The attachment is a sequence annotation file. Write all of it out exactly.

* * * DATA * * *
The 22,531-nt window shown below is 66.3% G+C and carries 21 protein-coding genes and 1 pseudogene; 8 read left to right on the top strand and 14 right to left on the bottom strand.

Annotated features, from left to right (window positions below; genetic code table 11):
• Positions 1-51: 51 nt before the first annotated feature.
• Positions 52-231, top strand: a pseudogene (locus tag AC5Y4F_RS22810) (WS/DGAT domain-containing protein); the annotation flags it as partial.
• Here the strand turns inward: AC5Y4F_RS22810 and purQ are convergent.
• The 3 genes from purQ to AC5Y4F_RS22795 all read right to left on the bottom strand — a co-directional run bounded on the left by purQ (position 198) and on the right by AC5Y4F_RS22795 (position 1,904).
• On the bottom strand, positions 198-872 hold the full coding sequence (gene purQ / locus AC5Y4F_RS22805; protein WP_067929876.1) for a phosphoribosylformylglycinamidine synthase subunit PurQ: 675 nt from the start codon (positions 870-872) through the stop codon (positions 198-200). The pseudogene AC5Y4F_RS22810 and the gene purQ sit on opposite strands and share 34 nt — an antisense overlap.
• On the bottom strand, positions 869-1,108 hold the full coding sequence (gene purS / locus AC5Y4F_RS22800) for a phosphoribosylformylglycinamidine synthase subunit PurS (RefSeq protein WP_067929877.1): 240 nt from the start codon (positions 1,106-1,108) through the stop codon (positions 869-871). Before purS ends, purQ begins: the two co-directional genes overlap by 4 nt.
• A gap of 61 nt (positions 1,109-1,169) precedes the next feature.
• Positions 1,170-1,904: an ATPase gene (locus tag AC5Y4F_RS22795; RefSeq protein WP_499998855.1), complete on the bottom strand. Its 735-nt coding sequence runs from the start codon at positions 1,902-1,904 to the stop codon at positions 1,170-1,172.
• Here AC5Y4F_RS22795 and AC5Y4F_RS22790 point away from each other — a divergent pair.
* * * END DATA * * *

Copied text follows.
The 22,531-nt window shown below is 66.3% G+C and carries 21 protein-coding genes and 1 pseudogene; 8 read left to right on the top strand and 14 right to left on the bottom strand.

Annotated features, from left to right (window positions below; genetic code table 11):
• Positions 1-51: 51 nt before the first annotated feature.
• Positions 52-231, top strand: a pseudogene (locus tag AC5Y4F_RS22810) (WS/DGAT domain-containing protein); the annotation flags it as partial.
• Here the strand turns inward: AC5Y4F_RS22810 and purQ are convergent.
• The 3 genes from purQ to AC5Y4F_RS22795 all read right to left on the bottom strand — a co-directional run bounded on the left by purQ (position 198) and on the right by AC5Y4F_RS22795 (position 1,904).
• On the bottom strand, positions 198-872 hold the full coding sequence (gene purQ / locus AC5Y4F_RS22805; protein WP_067929876.1) for a phosphoribosylformylglycinamidine synthase subunit PurQ: 675 nt from the start codon (positions 870-872) through the stop codon (positions 198-200). The pseudogene AC5Y4F_RS22810 and the gene purQ sit on opposite strands and share 34 nt — an antisense overlap.
• On the bottom strand, positions 869-1,108 hold the full coding sequence (gene purS / locus AC5Y4F_RS22800) for a phosphoribosylformylglycinamidine synthase subunit PurS (RefSeq protein WP_067929877.1): 240 nt from the start codon (positions 1,106-1,108) through the stop codon (positions 869-871). Before purS ends, purQ begins: the two co-directional genes overlap by 4 nt.
• A gap of 61 nt (positions 1,109-1,169) precedes the next feature.
• Positions 1,170-1,904: an ATPase gene (locus tag AC5Y4F_RS22795; RefSeq protein WP_499998855.1), complete on the bottom strand. Its 735-nt coding sequence runs from the start codon at positions 1,902-1,904 to the stop codon at positions 1,170-1,172.
• Here AC5Y4F_RS22795 and AC5Y4F_RS22790 point away from each other — a divergent pair.